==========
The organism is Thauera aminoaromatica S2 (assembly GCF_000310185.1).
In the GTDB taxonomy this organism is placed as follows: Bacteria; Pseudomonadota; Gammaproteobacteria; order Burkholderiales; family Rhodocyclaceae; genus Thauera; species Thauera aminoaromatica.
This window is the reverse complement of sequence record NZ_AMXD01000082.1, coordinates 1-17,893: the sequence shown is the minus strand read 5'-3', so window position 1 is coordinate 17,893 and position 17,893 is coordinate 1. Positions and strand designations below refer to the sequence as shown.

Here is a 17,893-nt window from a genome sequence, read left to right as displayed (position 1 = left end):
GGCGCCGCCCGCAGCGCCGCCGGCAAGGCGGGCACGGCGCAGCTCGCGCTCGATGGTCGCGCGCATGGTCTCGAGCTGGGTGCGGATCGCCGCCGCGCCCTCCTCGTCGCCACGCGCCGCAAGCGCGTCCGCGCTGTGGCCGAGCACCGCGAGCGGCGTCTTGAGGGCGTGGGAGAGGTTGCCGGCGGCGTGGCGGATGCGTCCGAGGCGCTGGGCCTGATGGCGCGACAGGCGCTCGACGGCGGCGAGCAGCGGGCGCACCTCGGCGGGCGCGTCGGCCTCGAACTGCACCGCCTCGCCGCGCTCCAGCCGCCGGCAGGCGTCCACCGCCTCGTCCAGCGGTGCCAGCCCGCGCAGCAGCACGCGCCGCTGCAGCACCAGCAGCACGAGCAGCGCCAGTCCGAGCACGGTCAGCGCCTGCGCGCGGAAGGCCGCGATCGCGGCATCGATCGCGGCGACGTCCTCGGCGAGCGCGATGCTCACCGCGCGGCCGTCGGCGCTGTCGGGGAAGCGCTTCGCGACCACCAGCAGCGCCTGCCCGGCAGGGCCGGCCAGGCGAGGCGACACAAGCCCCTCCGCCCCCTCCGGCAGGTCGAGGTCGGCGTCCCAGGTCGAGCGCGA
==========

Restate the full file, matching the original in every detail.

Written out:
The organism is Thauera aminoaromatica S2 (assembly GCF_000310185.1).
In the GTDB taxonomy this organism is placed as follows: Bacteria; Pseudomonadota; Gammaproteobacteria; order Burkholderiales; family Rhodocyclaceae; genus Thauera; species Thauera aminoaromatica.
This window is the reverse complement of sequence record NZ_AMXD01000082.1, coordinates 1-17,893: the sequence shown is the minus strand read 5'-3', so window position 1 is coordinate 17,893 and position 17,893 is coordinate 1. Positions and strand designations below refer to the sequence as shown.

Here is a 17,893-nt window from a genome sequence, read left to right as displayed (position 1 = left end):
GGCGCCGCCCGCAGCGCCGCCGGCAAGGCGGGCACGGCGCAGCTCGCGCTCGATGGTCGCGCGCATGGTCTCGAGCTGGGTGCGGATCGCCGCCGCGCCCTCCTCGTCGCCACGCGCCGCAAGCGCGTCCGCGCTGTGGCCGAGCACCGCGAGCGGCGTCTTGAGGGCGTGGGAGAGGTTGCCGGCGGCGTGGCGGATGCGTCCGAGGCGCTGGGCCTGATGGCGCGACAGGCGCTCGACGGCGGCGAGCAGCGGGCGCACCTCGGCGGGCGCGTCGGCCTCGAACTGCACCGCCTCGCCGCGCTCCAGCCGCCGGCAGGCGTCCACCGCCTCGTCCAGCGGTGCCAGCCCGCGCAGCAGCACGCGCCGCTGCAGCACCAGCAGCACGAGCAGCGCCAGTCCGAGCACGGTCAGCGCCTGCGCGCGGAAGGCCGCGATCGCGGCATCGATCGCGGCGACGTCCTCGGCGAGCGCGATGCTCACCGCGCGGCCGTCGGCGCTGTCGGGGAAGCGCTTCGCGACCACCAGCAGCGCCTGCCCGGCAGGGCCGGCCAGGCGAGGCGACACAAGCCCCTCCGCCCCCTCCGGCAGGTCGAGGTCGGCGTCCCAGGTCGAGCGCGA